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Utah Joins Lawsuit Over Transgender-Restroom Guidelines

Civil-rights advocates say Utah officials are wasting time and money by joining a lawsuit challenging recent federal guidance to schools on the restroom rights of transgender students. (iStockphoto)
Civil-rights advocates say Utah officials are wasting time and money by joining a lawsuit challenging recent federal guidance to schools on the restroom rights of transgender students. (iStockphoto)
May 27, 2016

SALT LAKE CITY -- Utah officials are hearing a firestorm of criticism over joining a lawsuit against the Obama administration's guidance on how schools should treat transgender students. Utah, joined by 10 other mostly "red" states, wants to overturn a Justice Department determination that transgender students should be allowed to use the restroom that corresponds with their gender identity.

Anna Brower, communications manager for the ACLU of Utah, said the suit targets vulnerable young people.

"While the Obama Administration is being sued, the real targets here are vulnerable people," she said, "especially young people who are just trying to live their lives -- free from discrimination when they go to school, go to work or go to the bathroom."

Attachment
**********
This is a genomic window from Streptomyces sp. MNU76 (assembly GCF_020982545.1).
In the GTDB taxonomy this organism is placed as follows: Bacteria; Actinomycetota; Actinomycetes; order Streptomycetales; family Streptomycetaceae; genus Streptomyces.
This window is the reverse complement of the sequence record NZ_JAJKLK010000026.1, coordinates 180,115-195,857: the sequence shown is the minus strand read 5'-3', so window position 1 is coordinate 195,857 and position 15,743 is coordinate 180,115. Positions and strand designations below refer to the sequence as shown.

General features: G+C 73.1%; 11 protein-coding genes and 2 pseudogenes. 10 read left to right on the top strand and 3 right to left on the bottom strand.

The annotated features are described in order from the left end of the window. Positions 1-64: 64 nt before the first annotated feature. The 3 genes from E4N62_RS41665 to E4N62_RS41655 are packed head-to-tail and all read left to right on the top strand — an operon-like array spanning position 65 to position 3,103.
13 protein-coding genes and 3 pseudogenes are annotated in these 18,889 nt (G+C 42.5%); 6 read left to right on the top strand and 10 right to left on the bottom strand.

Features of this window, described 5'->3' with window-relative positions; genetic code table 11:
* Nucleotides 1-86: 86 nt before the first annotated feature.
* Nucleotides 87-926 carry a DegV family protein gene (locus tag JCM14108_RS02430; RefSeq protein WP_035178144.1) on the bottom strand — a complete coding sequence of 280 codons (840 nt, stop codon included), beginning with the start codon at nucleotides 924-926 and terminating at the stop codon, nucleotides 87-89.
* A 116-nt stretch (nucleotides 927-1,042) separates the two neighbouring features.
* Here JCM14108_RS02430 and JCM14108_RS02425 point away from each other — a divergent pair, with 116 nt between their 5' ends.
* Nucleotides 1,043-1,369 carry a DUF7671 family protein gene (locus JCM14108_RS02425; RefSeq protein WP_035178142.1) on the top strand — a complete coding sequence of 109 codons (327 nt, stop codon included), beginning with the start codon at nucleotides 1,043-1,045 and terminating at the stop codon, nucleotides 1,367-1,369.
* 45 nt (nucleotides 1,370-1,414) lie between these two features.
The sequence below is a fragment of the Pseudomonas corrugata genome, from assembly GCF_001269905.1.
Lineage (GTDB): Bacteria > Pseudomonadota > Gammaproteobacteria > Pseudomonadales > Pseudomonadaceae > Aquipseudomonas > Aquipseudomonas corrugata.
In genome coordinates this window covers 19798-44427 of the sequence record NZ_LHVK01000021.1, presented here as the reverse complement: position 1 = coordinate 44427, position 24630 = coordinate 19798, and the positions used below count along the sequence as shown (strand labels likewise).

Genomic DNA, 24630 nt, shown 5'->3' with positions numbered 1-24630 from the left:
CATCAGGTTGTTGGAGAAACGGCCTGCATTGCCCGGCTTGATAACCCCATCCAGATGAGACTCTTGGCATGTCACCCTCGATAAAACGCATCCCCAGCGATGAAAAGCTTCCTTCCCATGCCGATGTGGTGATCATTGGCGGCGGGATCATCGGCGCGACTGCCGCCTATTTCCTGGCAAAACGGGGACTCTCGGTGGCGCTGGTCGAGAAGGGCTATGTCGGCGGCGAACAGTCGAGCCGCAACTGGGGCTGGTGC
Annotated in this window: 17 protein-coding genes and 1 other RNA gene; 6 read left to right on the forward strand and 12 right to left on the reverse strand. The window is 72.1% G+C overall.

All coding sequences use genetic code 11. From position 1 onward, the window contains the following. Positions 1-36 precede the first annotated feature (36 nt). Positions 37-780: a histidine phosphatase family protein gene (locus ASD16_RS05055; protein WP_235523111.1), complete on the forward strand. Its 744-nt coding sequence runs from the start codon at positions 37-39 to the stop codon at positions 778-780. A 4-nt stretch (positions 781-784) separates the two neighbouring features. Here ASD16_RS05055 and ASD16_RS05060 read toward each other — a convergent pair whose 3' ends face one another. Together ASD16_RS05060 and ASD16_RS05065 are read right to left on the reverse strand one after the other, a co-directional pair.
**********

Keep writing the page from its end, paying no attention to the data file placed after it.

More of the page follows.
Gov. Gary Herbert said Utah joined the lawsuit, originally filed by Texas, because he sees the guidance as a "one-size-fits-all mandate," when states and individual schools should be addressing the issue. Herbert accused President Obama of politicizing schools through, as he put it, an "extreme example of federal overreach."

On the other hand, Brower called the lawsuit "political theater" and said she believes it will get nowhere in the courts.

"You have the civil rights laws on the books -- Title VII, Title IX of the Civil Rights Act -- which already prohibit discrimination on the basis of sex," she said, "and the federal courts and agencies have recognized already that this includes protections for transgender people."

Other states joining the lawsuit so far include Arizona, Alabama, Georgia, Louisiana, Maine, Oklahoma, Tennessee, West Virginia and Wisconsin. The lawsuit is online at texasattorneygeneral.gov.

Mark Richardson, Public News Service - UT